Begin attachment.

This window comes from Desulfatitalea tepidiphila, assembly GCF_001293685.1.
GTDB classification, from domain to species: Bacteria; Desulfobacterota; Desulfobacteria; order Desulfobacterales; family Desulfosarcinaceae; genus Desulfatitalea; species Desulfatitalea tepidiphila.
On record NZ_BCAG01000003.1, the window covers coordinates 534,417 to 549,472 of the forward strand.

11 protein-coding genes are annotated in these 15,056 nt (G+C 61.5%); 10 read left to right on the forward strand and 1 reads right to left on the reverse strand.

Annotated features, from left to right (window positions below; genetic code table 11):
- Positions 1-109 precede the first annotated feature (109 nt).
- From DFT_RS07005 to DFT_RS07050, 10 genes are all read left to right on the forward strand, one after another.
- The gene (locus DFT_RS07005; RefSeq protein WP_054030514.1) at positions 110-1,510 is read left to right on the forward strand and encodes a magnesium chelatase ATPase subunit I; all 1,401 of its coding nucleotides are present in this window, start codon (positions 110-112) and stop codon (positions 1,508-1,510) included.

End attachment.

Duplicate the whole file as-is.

This window comes from Desulfatitalea tepidiphila, assembly GCF_001293685.1.
GTDB classification, from domain to species: Bacteria; Desulfobacterota; Desulfobacteria; order Desulfobacterales; family Desulfosarcinaceae; genus Desulfatitalea; species Desulfatitalea tepidiphila.
On record NZ_BCAG01000003.1, the window covers coordinates 534,417 to 549,472 of the forward strand.

11 protein-coding genes are annotated in these 15,056 nt (G+C 61.5%); 10 read left to right on the forward strand and 1 reads right to left on the reverse strand.

Annotated features, from left to right (window positions below; genetic code table 11):
- Positions 1-109 precede the first annotated feature (109 nt).
- From DFT_RS07005 to DFT_RS07050, 10 genes are all read left to right on the forward strand, one after another.
- The gene (locus DFT_RS07005; RefSeq protein WP_054030514.1) at positions 110-1,510 is read left to right on the forward strand and encodes a magnesium chelatase ATPase subunit I; all 1,401 of its coding nucleotides are present in this window, start codon (positions 110-112) and stop codon (positions 1,508-1,510) included.